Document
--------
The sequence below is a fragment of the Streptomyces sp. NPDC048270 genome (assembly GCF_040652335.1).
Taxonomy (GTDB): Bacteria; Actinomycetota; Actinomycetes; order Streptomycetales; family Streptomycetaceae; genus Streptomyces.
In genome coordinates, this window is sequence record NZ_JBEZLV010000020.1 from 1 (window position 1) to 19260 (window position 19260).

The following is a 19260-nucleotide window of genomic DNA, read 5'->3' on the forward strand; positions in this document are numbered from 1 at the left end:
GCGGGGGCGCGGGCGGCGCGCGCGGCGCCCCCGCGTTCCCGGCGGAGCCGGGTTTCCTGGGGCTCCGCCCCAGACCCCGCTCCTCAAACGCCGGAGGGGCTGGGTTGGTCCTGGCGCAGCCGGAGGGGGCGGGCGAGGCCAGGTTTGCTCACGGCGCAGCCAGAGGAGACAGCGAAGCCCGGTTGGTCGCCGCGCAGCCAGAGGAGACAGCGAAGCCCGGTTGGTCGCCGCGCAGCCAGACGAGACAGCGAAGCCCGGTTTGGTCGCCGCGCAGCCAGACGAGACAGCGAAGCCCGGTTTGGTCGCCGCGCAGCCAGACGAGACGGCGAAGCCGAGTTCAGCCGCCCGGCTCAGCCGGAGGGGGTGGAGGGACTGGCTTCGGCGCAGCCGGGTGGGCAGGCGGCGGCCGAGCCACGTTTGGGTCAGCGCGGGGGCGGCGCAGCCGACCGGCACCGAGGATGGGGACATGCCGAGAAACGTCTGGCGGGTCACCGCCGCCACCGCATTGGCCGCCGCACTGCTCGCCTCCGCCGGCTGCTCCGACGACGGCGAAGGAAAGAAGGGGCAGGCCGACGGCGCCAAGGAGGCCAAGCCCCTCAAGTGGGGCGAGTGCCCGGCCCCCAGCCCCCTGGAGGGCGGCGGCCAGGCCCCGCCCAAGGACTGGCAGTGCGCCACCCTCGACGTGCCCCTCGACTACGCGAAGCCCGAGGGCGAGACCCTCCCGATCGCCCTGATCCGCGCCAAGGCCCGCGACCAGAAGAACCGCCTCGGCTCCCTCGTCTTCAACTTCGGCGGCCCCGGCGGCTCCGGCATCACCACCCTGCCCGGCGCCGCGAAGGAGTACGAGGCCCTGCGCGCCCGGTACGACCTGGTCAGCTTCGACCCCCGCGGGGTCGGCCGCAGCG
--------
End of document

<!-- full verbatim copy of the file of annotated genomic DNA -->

The sequence below is a fragment of the Streptomyces sp. NPDC048270 genome (assembly GCF_040652335.1).
Taxonomy (GTDB): Bacteria; Actinomycetota; Actinomycetes; order Streptomycetales; family Streptomycetaceae; genus Streptomyces.
In genome coordinates, this window is sequence record NZ_JBEZLV010000020.1 from 1 (window position 1) to 19260 (window position 19260).

The following is a 19260-nucleotide window of genomic DNA, read 5'->3' on the forward strand; positions in this document are numbered from 1 at the left end:
GCGGGGGCGCGGGCGGCGCGCGCGGCGCCCCCGCGTTCCCGGCGGAGCCGGGTTTCCTGGGGCTCCGCCCCAGACCCCGCTCCTCAAACGCCGGAGGGGCTGGGTTGGTCCTGGCGCAGCCGGAGGGGGCGGGCGAGGCCAGGTTTGCTCACGGCGCAGCCAGAGGAGACAGCGAAGCCCGGTTGGTCGCCGCGCAGCCAGAGGAGACAGCGAAGCCCGGTTGGTCGCCGCGCAGCCAGACGAGACAGCGAAGCCCGGTTTGGTCGCCGCGCAGCCAGACGAGACAGCGAAGCCCGGTTTGGTCGCCGCGCAGCCAGACGAGACGGCGAAGCCGAGTTCAGCCGCCCGGCTCAGCCGGAGGGGGTGGAGGGACTGGCTTCGGCGCAGCCGGGTGGGCAGGCGGCGGCCGAGCCACGTTTGGGTCAGCGCGGGGGCGGCGCAGCCGACCGGCACCGAGGATGGGGACATGCCGAGAAACGTCTGGCGGGTCACCGCCGCCACCGCATTGGCCGCCGCACTGCTCGCCTCCGCCGGCTGCTCCGACGACGGCGAAGGAAAGAAGGGGCAGGCCGACGGCGCCAAGGAGGCCAAGCCCCTCAAGTGGGGCGAGTGCCCGGCCCCCAGCCCCCTGGAGGGCGGCGGCCAGGCCCCGCCCAAGGACTGGCAGTGCGCCACCCTCGACGTGCCCCTCGACTACGCGAAGCCCGAGGGCGAGACCCTCCCGATCGCCCTGATCCGCGCCAAGGCCCGCGACCAGAAGAACCGCCTCGGCTCCCTCGTCTTCAACTTCGGCGGCCCCGGCGGCTCCGGCATCACCACCCTGCCCGGCGCCGCGAAGGAGTACGAGGCCCTGCGCGCCCGGTACGACCTGGTCAGCTTCGACCCCCGCGGGGTCGGCCGCAGCG